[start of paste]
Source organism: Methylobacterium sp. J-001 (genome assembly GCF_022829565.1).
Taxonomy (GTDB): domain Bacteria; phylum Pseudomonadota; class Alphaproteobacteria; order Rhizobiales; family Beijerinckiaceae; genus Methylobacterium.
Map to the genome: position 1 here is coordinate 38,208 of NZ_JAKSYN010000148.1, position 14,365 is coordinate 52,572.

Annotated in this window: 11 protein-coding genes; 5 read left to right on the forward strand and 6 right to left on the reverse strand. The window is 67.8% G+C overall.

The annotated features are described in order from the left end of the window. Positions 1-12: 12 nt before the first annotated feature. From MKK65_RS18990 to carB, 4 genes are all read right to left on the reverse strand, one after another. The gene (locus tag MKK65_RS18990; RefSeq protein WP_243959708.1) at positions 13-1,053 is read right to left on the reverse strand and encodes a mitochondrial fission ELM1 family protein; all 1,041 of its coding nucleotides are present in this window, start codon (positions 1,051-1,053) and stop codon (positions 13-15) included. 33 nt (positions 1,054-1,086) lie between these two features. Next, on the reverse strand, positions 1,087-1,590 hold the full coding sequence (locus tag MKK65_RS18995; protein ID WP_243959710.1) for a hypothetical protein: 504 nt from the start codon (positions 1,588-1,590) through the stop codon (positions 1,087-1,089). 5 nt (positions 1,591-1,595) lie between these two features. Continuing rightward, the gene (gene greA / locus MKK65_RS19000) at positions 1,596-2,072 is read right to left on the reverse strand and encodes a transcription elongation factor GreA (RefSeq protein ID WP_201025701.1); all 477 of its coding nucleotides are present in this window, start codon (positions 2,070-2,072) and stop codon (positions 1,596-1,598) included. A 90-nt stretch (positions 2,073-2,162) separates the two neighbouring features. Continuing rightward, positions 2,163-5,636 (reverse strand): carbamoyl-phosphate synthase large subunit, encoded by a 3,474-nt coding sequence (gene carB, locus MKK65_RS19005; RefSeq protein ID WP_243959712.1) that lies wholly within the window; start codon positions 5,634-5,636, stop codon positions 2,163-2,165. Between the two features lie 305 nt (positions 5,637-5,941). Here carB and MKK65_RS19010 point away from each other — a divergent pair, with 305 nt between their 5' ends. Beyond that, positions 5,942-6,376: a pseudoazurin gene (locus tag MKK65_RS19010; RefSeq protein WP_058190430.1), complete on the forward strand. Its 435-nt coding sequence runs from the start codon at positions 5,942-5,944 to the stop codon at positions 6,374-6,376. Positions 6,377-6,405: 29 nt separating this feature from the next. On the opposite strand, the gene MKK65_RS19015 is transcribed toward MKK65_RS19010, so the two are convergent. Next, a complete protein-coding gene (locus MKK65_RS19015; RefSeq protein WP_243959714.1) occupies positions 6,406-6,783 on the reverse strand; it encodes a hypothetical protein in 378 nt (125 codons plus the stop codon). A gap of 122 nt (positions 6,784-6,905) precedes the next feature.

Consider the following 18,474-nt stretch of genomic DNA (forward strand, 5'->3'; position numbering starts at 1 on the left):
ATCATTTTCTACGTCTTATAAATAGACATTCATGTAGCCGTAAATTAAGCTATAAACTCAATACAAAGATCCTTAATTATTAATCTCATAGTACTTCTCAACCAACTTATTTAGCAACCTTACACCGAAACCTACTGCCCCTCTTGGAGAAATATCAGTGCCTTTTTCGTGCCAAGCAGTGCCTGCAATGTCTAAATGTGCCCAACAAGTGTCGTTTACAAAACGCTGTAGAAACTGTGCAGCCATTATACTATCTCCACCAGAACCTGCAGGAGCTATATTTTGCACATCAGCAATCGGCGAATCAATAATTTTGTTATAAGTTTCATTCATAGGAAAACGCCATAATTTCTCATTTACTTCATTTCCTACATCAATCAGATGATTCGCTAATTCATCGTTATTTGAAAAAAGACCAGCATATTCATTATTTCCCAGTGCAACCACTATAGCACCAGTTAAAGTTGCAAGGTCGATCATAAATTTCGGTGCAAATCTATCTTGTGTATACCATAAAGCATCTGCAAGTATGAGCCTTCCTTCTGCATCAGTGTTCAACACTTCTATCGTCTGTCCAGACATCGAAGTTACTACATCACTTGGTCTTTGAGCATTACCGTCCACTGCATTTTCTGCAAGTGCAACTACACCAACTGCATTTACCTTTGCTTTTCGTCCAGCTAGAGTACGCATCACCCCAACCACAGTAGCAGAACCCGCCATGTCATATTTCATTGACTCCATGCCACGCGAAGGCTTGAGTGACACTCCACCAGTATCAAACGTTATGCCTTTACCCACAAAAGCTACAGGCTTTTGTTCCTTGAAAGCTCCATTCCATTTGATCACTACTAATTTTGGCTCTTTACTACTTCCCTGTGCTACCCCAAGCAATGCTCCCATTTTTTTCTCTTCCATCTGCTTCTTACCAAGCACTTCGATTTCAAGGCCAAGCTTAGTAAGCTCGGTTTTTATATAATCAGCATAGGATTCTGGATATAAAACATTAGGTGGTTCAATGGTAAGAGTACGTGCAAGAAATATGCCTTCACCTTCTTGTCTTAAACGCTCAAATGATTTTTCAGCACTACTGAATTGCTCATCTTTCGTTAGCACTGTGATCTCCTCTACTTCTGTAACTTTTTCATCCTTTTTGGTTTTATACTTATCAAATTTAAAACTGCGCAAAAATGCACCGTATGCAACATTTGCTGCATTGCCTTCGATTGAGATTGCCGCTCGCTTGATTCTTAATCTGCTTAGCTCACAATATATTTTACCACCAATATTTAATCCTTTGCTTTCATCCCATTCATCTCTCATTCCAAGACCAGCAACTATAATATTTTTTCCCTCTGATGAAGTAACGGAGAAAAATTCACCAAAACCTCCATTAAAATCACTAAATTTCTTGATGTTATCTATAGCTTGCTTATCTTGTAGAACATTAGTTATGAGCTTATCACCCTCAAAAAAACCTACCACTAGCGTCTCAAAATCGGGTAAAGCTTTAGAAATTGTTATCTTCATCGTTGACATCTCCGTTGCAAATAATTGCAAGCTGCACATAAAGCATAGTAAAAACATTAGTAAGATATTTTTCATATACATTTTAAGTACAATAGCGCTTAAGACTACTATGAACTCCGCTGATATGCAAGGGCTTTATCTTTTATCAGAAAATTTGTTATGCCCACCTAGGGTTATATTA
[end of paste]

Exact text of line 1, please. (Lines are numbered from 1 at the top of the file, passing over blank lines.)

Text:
Source organism: Methylobacterium sp. J-001 (genome assembly GCF_022829565.1).